There’s More to Interoperability than Technology

August 25, 2017

Interoperability has been a big buzz word for the past few years as the healthcare industry struggles to share information across different systems.   Doctors are overwhelmed with their own documentation sagas and do not want to go searching for extraneous data but want only relevant information when they need it; no more, no less.  Meaningful interoperability requires not only the technical transfer of data, but also the normalizing and authenticating the information, determining which information is important and how it should be rendered.   While the industry has made tremendous progress on technology standards and vendors are loosening restrictions, there is still a long road ahead to make shared data into relevant and useful intelligence.    

 

The amount of healthcare generated is projected to grow exponentially over the next decade as additional providers come online, patients generate more information through wearables and apps, and the industry advances in capturing social determinants.  Creating big data is not the issue.  The issue is making the data relevant and actionable when it is needed.   Initial standards and Meaningful Use created Continuity of Care Documents (CCD’s) as a means to support point-to-point transitions.  For complex patients, a provider must wade through many multi-page documents during a patient encounter.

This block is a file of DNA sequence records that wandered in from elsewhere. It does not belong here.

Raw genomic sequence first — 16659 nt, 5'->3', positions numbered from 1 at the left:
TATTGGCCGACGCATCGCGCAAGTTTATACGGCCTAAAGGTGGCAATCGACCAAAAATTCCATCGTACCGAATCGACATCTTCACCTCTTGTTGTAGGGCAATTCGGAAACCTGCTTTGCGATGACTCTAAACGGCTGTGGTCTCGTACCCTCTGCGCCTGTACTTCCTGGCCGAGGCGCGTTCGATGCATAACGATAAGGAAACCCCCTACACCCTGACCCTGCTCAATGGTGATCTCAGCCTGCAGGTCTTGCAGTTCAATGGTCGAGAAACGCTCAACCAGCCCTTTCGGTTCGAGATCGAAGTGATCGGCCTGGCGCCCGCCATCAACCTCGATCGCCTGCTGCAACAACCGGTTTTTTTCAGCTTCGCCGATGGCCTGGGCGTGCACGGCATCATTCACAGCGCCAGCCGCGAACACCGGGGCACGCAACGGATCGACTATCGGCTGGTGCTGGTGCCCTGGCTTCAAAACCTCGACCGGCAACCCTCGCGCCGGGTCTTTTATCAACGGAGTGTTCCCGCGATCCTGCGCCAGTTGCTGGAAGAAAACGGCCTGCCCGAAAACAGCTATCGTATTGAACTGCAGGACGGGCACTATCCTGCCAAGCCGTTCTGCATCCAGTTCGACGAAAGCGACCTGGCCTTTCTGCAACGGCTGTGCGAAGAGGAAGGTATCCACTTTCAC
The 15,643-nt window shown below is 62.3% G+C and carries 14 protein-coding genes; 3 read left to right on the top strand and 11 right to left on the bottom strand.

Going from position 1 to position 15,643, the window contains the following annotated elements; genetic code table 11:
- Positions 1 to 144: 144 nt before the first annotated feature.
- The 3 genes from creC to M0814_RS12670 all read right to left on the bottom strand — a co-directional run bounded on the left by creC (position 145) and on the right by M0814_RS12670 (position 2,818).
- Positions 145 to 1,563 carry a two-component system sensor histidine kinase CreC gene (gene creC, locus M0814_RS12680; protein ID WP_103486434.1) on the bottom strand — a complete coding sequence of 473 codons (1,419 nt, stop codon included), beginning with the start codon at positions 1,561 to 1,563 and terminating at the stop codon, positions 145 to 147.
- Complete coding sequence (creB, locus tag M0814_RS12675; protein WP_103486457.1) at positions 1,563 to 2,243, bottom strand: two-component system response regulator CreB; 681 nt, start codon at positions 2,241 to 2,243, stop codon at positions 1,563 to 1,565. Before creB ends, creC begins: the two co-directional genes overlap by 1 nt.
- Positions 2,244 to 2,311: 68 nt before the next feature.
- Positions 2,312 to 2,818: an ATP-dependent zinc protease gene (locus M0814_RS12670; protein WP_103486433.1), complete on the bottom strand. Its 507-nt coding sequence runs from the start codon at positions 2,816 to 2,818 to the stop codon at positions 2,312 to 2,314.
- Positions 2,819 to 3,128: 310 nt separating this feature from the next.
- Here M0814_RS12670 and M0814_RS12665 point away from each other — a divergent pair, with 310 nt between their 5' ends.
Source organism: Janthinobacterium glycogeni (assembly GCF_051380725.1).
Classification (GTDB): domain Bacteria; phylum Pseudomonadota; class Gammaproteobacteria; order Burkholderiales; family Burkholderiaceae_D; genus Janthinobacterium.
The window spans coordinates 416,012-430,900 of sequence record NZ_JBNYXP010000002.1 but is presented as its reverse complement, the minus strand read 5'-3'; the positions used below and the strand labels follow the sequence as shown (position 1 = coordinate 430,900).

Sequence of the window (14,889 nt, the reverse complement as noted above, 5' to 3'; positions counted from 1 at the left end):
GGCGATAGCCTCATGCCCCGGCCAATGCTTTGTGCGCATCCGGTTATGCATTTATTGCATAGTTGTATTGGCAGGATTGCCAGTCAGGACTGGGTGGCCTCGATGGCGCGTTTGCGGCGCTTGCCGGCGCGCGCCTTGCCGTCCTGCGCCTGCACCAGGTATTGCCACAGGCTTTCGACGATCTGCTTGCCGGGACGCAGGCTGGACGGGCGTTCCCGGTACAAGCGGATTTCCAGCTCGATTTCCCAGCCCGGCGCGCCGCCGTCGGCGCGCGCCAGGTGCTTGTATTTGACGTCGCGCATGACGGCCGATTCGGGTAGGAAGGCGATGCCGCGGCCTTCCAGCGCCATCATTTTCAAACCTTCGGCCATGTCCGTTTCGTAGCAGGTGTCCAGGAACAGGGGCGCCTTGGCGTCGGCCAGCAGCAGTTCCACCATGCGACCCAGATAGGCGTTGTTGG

While the technology challenges are great, including patient matching, data formatting, and the integration of security and authentication protocols, the business rules and the human factors can prove just as daunting.   Data for the sake of more data, and interoperability for the sake of data liquidity does not help at the point-of-care.  Targeted data elements that support clinical decision-making should lead the charge, with the goal of making data consumption and interpretation straightforward.   Specific use cases including risk scores, care management program participation, and therapeutic medication issues are just a few examples of valuable and actionable data.  Information must be presented in the workflow at the time of review in an easily consumable manner so providers recognize any outliers and act on them.     

 

 

 

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